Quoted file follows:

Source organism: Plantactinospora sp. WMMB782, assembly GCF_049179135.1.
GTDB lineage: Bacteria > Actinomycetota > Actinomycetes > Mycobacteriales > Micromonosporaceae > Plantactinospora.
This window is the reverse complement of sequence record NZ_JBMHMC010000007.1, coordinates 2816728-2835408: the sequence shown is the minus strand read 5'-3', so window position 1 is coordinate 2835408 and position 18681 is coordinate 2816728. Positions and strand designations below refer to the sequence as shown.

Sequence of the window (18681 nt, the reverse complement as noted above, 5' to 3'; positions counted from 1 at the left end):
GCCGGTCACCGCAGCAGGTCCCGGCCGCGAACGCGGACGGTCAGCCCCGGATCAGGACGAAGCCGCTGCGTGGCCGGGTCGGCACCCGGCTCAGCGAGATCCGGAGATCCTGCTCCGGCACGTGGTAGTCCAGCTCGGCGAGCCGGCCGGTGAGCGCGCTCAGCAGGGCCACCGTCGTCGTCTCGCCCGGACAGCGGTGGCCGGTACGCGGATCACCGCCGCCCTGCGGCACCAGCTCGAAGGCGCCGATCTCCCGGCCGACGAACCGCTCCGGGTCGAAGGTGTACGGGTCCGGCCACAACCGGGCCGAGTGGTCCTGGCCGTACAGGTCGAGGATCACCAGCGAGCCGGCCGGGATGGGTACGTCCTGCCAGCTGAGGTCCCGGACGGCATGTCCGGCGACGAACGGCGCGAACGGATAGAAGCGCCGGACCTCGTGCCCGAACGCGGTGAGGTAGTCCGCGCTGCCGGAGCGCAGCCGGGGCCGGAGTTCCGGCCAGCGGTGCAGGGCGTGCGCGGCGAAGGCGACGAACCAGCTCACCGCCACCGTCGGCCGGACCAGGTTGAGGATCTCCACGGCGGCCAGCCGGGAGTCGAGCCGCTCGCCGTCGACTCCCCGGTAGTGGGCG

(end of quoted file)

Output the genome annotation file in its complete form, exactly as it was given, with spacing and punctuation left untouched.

Source organism: Plantactinospora sp. WMMB782, assembly GCF_049179135.1.
GTDB lineage: Bacteria > Actinomycetota > Actinomycetes > Mycobacteriales > Micromonosporaceae > Plantactinospora.
This window is the reverse complement of sequence record NZ_JBMHMC010000007.1, coordinates 2816728-2835408: the sequence shown is the minus strand read 5'-3', so window position 1 is coordinate 2835408 and position 18681 is coordinate 2816728. Positions and strand designations below refer to the sequence as shown.

Sequence of the window (18681 nt, the reverse complement as noted above, 5' to 3'; positions counted from 1 at the left end):
GCCGGTCACCGCAGCAGGTCCCGGCCGCGAACGCGGACGGTCAGCCCCGGATCAGGACGAAGCCGCTGCGTGGCCGGGTCGGCACCCGGCTCAGCGAGATCCGGAGATCCTGCTCCGGCACGTGGTAGTCCAGCTCGGCGAGCCGGCCGGTGAGCGCGCTCAGCAGGGCCACCGTCGTCGTCTCGCCCGGACAGCGGTGGCCGGTACGCGGATCACCGCCGCCCTGCGGCACCAGCTCGAAGGCGCCGATCTCCCGGCCGACGAACCGCTCCGGGTCGAAGGTGTACGGGTCCGGCCACAACCGGGCCGAGTGGTCCTGGCCGTACAGGTCGAGGATCACCAGCGAGCCGGCCGGGATGGGTACGTCCTGCCAGCTGAGGTCCCGGACGGCATGTCCGGCGACGAACGGCGCGAACGGATAGAAGCGCCGGACCTCGTGCCCGAACGCGGTGAGGTAGTCCGCGCTGCCGGAGCGCAGCCGGGGCCGGAGTTCCGGCCAGCGGTGCAGGGCGTGCGCGGCGAAGGCGACGAACCAGCTCACCGCCACCGTCGGCCGGACCAGGTTGAGGATCTCCACGGCGGCCAGCCGGGAGTCGAGCCGCTCGCCGTCGACTCCCCGGTAGTGGGCG